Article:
As anticipation for this year’s big events goes, there is more buzz about Europe’s bid to hold off a rejuvenated American effort in Paris in September than there is about the Masters coming up in April.

Thank Europe’s phenomenal success last weekend for that.

And Rory McIlroy’s impassioned remarks in Abu Dhabi.

And the provocative bulletin board material a certain Sports Illustrated writer provided the Europeans a couple months ago, with a stinging assault on the Euro chances that read like an obituary.

McIlroy was asked in a news conference before his 2018 debut last week what he was most excited about this year.

The Ryder Cup topped his list.

Though McIlroy will be trying to complete the career Grand Slam at Augusta National come April, he talked more about the Ryder Cup than he did any of the game’s major championships.

When asked a follow-up about the American team’s resurgence after a task-force overhaul and the injection of young, new star power, McIlroy nearly started breaking down the matchup. He talked about the young Americans and how good they are.

“Yeah, the Americans have been, obviously, very buoyant about their chances and whatever, but it’s never as easy as that. ... The Ryder Cup’s always close,” McIlroy said. “I think we’ll have a great team, and it definitely won’t be as easy as they think it’s going to be.”



McIlroy may have been talking about Alan Shipnuck’s bold prediction after the American Presidents Cup rout last fall.

Or similar assertions from TV analysts.

“The Ryder Cup is dead – you just don’t know it yet,” Shipnuck wrote. “One of the greatest events in sport is on the verge of irrelevancy. The young, talented, hungry golfers from the United States, benefitting from the cohesive leadership of the Task Force era, are going to roll to victory in 2018 in Paris.”

European Ryder Cup captain Thomas Bjorn won’t find words that will motivate the Euros more than that as he watches his prospective players jockey to make the team.

And, boy, did they jockey last weekend.

The Euros dominated across the planet, not that they did it with the Ryder Cup as some rallying cry, because they didn’t. But it was a heck of an encouraging start to the year for Bjorn to witness.

Spain’s Jon Rahm won the CareerBuilder Challenge on the PGA Tour, England’s Tommy Fleetwood started the week at Abu Dhabi paired with American and world No. 1 Dustin Johnson and won the European Tour event, and Spain’s Sergio Garcia won the Singapore Open in a rout on the Asian Tour.

And McIlroy looked close to being in midseason form, tying for third in his first start in three months.

Yes, it’s only January, and the Ryder Cup is still a long way off, with so much still to unfold, but you got an early sense from McIlroy how much defending European turf will mean to him and the Euros in Paris in September.

The Masters is great theater, the U.S. Open a rigorous test, The Open and the PGA Championship historically important, too, but the Ryder Cup touches a nerve none of those do.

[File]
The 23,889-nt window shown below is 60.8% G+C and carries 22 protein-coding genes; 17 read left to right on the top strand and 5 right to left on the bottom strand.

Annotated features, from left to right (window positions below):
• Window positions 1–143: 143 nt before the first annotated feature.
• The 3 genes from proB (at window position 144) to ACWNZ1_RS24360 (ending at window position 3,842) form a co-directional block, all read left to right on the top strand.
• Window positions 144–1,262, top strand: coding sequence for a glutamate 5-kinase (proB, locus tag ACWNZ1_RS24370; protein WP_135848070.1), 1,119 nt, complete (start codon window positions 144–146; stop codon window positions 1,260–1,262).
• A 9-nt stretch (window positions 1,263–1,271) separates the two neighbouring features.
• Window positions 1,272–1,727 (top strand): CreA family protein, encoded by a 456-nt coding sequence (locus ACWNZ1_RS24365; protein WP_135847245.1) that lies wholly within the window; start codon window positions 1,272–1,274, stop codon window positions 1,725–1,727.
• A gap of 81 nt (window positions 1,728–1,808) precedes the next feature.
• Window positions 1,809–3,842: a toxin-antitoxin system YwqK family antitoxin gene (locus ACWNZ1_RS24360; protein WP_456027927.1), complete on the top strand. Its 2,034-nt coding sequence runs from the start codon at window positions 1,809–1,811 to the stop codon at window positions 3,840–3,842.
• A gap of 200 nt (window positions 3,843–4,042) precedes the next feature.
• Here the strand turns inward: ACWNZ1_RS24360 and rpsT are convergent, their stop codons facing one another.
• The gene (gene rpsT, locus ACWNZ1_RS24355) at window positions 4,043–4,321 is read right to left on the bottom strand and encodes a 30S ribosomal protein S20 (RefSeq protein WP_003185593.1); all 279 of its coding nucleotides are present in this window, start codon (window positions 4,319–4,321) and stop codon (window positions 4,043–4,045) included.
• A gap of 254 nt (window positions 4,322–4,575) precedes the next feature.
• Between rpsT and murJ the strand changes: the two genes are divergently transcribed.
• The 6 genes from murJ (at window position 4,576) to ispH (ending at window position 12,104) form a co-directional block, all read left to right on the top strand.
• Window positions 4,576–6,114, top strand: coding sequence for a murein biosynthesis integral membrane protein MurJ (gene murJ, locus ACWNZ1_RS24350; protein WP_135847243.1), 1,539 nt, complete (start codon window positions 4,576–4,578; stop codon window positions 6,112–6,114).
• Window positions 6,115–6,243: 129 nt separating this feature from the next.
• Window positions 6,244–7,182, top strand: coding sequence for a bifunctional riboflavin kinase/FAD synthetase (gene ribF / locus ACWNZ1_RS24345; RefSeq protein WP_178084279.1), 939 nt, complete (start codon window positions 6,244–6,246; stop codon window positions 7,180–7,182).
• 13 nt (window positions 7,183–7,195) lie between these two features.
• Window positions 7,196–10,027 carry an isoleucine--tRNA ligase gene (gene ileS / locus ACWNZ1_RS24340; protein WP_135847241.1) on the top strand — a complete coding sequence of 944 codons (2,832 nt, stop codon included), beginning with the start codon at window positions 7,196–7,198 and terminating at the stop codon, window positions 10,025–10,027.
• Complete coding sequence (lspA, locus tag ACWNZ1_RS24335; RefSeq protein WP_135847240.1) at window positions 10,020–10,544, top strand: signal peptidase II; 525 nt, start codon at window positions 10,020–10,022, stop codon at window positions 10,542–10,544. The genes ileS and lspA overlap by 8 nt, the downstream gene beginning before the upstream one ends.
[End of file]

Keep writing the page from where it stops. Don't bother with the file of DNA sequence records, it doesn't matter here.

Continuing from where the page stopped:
The Ryder Cup stokes more fervor, provokes more passion and incites more vitriol than any other event in golf.

More bulletin board material, too.

Yeah, it’s a long way off, but you can already hear the Ryder Cup’s King Kong like footsteps in its distant approach. Watching how the American and European teams come together will be an ongoing drama through spring and summer.

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Quail Hollow officials promise players easier conditions

By Rex HoggardJanuary 22, 2018, 9:14 pm

Quail Hollow Club - a staple on the PGA Tour since 2003 - debuted as a longer, tougher version of itself at last year’s PGA Championship, receiving mixed reviews from players.

The course played to a lengthened 7,600 yards at last year’s PGA and a 73.46 stroke average, the toughest course in relation to par on Tour in 2017. As a result, it left some players less than excited to return to the Charlotte, N.C.-area layout later this spring for the Wells Fargo Championship.

It’s that lack of enthusiasm that led officials at Quail Hollow to send a video to players saying, essentially, that the course players have lauded for years will be back in May.

The video, which includes Quail Hollow president Johnny Harris and runs nearly five minutes, begins with an explanation of how the first hole, which played as a 524-yard par 4 at the PGA, will play much shorter at the Wells Fargo Championship.

“I had a number of my friends who were playing in the tournament tell me that tee was better suited as a lemonade stand,” Harris joked of the new tee box on the fourth hole. “I doubt we’ll ever see that tee used again in competition.”

Harris also explained that the greens, which became too fast for some, will be “softer” for this year’s Wells Fargo Championship.